Jessica Daves

PhD Student
New Cabell Hall 458
Office Hours:
9AM-10:50AM, W, or by appointment

Education

Ph.D., Spanish, University of Virginia (expected graduation, 2018)

M.A., Spanish, Auburn University (2013)

B.S., Spanish Education, Auburn University (2011)

Dissertation

My dissertation examines bilingual texts from Spanish-speaking Caribbean and Caribbean American writers, including but not limited to Angie Cruz, Nelly Rosario, Roberto G. Fernández, and Rosario Ferré. I examine the contradictions and difficulties presented in writing bilingually in Spanish and English, as well as portraying Spanish-speaking characters in English, keeping in mind that, considering the works I am studying are published in the United States, the readership could well be English monolingual for many of these works. With that in mind, I consider the ways in which various writers open their works to monolingual readers, or whether their use of both Spanish and English inhibits any but bilingual readers from fully enjoying the work, as well as the implications of implied readership on the message and dissemination of the texts. In addition, I consider the attitude toward bilingualism explicit within the texts, and, when appropriate, I also consider ways in which the relationship between the United States and the three Hispanophone Caribbean nations affects those attitudes portrayed in the texts. I also consider the ways in which various characters take advantage of either their Spanish or their English or both to create or diminish bonds and relationships with other characters. In other words, I examine ways in which various characters either reject or embrace one or both of their languages with the purpose of identifying – or rejecting identity – with immigrant and Caribbean people, particularly those of the same nationality as the character in question. The purpose of my work, therefore, is to expand knowledge of Caribbean American works that take advantage not only the English but also the Spanish language of their authors.

Research Interests

  • Bilingualism and Bilingual Texts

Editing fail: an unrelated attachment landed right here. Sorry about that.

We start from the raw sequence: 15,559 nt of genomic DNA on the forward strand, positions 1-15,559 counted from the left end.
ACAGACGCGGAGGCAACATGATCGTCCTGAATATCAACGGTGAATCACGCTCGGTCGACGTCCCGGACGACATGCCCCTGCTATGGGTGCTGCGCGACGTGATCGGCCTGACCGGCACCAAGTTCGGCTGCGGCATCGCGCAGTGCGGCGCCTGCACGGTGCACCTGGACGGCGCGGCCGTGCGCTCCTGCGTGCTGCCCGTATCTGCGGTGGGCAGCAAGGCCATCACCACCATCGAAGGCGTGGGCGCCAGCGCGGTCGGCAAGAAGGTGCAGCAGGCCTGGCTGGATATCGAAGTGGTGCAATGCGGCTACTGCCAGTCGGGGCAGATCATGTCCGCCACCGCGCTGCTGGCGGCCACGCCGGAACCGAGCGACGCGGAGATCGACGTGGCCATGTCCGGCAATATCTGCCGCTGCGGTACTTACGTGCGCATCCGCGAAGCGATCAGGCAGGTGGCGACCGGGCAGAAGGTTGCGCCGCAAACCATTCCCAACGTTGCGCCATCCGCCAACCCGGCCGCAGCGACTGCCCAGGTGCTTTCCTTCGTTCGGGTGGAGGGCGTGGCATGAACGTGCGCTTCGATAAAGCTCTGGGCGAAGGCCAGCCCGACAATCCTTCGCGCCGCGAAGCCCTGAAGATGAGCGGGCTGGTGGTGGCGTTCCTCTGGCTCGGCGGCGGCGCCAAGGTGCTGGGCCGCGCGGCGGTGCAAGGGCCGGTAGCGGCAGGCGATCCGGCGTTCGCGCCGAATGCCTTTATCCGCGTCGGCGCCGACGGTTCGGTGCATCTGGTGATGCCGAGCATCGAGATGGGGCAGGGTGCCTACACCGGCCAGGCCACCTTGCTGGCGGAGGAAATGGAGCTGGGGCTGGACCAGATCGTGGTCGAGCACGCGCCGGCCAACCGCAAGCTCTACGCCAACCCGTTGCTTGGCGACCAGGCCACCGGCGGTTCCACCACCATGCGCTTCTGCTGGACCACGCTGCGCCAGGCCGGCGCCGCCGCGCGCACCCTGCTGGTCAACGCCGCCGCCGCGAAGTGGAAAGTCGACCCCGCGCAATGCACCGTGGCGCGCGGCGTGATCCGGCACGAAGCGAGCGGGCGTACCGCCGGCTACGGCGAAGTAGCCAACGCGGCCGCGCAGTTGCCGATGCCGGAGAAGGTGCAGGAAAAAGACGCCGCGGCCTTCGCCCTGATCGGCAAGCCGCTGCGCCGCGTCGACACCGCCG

• Immigrant Literature
  • US Latino Literature
  • Sociolinguistics
  • Translation Studies
  • Contemporary Caribbean Literature
  • Reader-Response Theory

Teaching

  • SPAN 1010-1020, Elementary Spanish
  • SPAN 1060, Accelerated Elementary Spanish
  • SPAN 2010, Intermediate Spanish 1
  • SPAN 3300, Texts and Interpretations

Presentations:

“La mania de la traducción: Consideraciones sobre la “traducción” en La traducción de Pablo de Santis y “Nota al pie” de Rodolfo Walsh,” MIFLC Conference, October 13-15, 2016, James Madison University

“¡Salud, oh Colón!”: The influence of Colón in Mercedes Santa Cruz y Montalvo’s Viaje a la Habana,” Kentucky Foreign Language Conference, April 14-16, 2016, Lexington Kentucky

“Poetic Exploration across Lost Borders: Defining “New Latino Poetry” in The Wind Shifts,” Auburn Research Week, April 2013

“Poetic Exploration across Lost Borders: Defining “New Latino Poetry” in The Wind Shifts,” "Entre Nosotros” Faculty and Student Presentations in honor of visiting writer, Francisco Aragón, October 16, 2012

"Two Crabs in the Same Shell: A phraseological comparison of Rosario Ferré’s ‘Language Duel’ poems,” Auburn Research Week, April 2, 2012

Grants & Awards

Virginia Foundation for the Humanities South Atlantic Studies Fellowship, Spring 2016

Graduate Scholars Symposium Second Place Presenter (Humanities), April 2013

Graduate Scholars Symposium First Place Presenter (Humanities), April 2012